Evolution as Genetic Change

16-2 Evolution as Genetic Change
•Natural selection does not directly act on genes, but
instead upon the phenotypes they create.
•Natural selection on single-gene traits can change
allele frequencies and cause evolution to occur.
•EX. If a population of red lizards migrated to an area
with black soils, more would be eaten. If a mutation
occurred for black coloration, this phenotype would be
favored for survival and the original red phenotypes
would be selected against.
For polygenic traits, natural selection can have three
effects on phenotypes. Each of these can be
represented by the type of curve that would result from
a graph.
1. Directional selection- individuals at one end have
higher fitness than those in the middle or at the
opposite end.
2. Stabilizing selection- individuals in the center have
greater fitness than those at the ends of the curve.
3. Disruptive selection- the individuals at the upper
and lower extremes have greater fitness than those
in the middle.
•Directional Selection occurs toward
one end. The mean shifts right or left.
•Stabilizing Selection occurs in the
middle. The mean is more
concentrated for selection.
•Disruptive Selection occurs at the
two extremes. The mean is selected
•In this example, a population of seed-eating birds
experiences directional selection when a food shortage
causes the supply of small seeds to run low.
•In this case, birds with larger beaks have higher fitness.
• Therefore, the average beak size increases.
In this example of stabilizing selection, human babies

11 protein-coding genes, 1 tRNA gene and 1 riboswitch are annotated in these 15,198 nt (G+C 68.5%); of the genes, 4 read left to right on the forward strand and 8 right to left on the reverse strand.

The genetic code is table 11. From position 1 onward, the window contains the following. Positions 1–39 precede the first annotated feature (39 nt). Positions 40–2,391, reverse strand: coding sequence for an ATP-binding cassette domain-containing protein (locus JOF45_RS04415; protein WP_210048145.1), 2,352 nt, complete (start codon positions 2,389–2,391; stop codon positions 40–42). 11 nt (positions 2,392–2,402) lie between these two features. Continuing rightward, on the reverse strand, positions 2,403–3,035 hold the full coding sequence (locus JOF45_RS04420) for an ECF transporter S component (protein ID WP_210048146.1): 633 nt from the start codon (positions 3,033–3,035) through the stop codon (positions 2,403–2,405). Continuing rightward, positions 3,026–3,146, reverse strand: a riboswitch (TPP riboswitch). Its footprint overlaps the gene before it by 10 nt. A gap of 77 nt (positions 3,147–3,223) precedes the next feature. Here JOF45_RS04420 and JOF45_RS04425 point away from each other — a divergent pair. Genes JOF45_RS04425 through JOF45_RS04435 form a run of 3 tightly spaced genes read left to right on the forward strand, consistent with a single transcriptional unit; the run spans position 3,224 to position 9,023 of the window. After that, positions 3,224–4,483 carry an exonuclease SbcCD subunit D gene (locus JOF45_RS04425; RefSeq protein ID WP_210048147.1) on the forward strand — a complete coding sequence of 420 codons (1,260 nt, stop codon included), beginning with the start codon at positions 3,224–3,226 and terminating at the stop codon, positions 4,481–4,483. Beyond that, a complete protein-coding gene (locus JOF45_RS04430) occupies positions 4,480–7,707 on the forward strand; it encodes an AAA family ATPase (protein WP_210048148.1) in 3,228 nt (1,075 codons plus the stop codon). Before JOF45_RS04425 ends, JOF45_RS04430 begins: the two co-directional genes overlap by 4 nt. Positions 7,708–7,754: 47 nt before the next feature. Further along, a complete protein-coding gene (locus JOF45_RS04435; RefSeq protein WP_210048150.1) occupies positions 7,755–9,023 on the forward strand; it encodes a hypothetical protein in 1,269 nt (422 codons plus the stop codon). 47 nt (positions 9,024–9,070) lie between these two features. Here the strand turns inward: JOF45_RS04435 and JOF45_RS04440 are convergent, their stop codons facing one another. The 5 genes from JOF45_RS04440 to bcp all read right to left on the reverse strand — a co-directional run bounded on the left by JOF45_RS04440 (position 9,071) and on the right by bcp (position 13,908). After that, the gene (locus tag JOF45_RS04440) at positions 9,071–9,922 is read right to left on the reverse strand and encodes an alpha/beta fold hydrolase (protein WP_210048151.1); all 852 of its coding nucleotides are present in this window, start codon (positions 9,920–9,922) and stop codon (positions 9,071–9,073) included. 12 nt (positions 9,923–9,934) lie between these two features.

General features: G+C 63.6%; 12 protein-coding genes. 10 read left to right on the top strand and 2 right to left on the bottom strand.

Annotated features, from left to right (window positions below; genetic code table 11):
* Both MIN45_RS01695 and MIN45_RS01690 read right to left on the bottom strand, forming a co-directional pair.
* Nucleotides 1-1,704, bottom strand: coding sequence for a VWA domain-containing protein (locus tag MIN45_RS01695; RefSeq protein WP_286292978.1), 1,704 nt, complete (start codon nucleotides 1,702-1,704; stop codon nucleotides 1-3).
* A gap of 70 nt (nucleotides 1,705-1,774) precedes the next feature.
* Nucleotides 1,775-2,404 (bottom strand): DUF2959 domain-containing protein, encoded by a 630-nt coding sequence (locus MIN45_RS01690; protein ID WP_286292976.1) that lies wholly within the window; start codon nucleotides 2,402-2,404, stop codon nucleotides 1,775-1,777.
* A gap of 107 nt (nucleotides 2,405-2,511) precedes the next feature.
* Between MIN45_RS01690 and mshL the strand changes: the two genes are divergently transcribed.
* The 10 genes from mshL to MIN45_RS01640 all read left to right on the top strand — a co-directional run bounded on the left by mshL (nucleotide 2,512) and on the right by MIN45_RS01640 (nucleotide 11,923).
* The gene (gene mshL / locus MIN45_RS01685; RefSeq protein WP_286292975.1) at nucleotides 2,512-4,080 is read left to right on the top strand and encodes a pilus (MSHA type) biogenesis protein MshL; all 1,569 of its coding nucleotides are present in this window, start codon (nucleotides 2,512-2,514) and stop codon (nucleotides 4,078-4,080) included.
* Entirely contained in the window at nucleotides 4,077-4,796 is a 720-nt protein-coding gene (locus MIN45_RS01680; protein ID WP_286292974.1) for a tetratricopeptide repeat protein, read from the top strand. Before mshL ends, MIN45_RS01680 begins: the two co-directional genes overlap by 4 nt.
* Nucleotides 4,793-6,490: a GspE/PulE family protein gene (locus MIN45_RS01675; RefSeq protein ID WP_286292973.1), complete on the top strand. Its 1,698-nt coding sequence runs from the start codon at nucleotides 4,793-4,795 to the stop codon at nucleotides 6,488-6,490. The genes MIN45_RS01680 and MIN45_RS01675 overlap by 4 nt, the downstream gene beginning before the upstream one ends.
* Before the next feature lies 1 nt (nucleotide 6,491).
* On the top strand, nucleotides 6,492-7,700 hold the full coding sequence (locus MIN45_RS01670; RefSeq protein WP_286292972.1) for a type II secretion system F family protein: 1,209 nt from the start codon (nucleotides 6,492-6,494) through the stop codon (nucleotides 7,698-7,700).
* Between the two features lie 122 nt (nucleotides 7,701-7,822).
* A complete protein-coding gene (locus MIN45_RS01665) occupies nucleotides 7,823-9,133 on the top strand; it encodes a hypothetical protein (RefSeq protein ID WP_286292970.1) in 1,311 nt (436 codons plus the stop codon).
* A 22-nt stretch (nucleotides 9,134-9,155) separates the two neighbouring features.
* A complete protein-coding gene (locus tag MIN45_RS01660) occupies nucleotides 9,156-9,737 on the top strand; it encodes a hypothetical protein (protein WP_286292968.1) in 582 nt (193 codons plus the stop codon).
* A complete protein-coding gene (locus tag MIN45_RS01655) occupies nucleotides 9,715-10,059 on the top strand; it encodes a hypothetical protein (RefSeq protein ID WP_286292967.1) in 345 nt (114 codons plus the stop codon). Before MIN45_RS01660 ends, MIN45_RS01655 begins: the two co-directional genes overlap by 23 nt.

born at an average mass are more likely to survive
than babies born either much smaller or much larger
than average.
•In this example of disruptive selection, average-sized seeds
become less common, and larger and smaller seeds become
more common.
•As a result, the bird population splits into two subgroups
specializing in eating different-sized seeds.
Alleles can become more common just by chance.
Random changes in allele frequency are called genetic
drift and typically only occur in small populations.
•A situation in which allele
frequencies change as a
result of the migration of a
small subgroup of a
population is known as the
founder effect.
•One example of the
founder effect is the
presence of various finch
species on the Galapagos
islands. All of those
species descended from
the same original
mainland population that
flew to the islands millions
of years ago when the
islands were young.
•When a population remains constant with no change
in allele frequencies, a unique phenomenon occurs
called genetic equilibrium.
•The Hardy-Weinberg Principle provides a
mathematical formula to account for the gene
frequencies within a population so that we can tell if the
population is evolving or locked in genetic equilibrium.
Five conditions that must be met for HWP to be
1. Random mating within the population
2. Very large population size
3. No immigration or emigration
4. No mutations
5. No natural selection
p and q are variables used to represent alleles.
(Ex. p = A, q = a, pq = Aa)
(p + q)2 = p2 + 2pq + q2
Because the total alleles represent 100% of the
population, (p + q)2 must equal 1.00
Exit Slip
• How are disruptive selective and directional
selection alike? How are they different?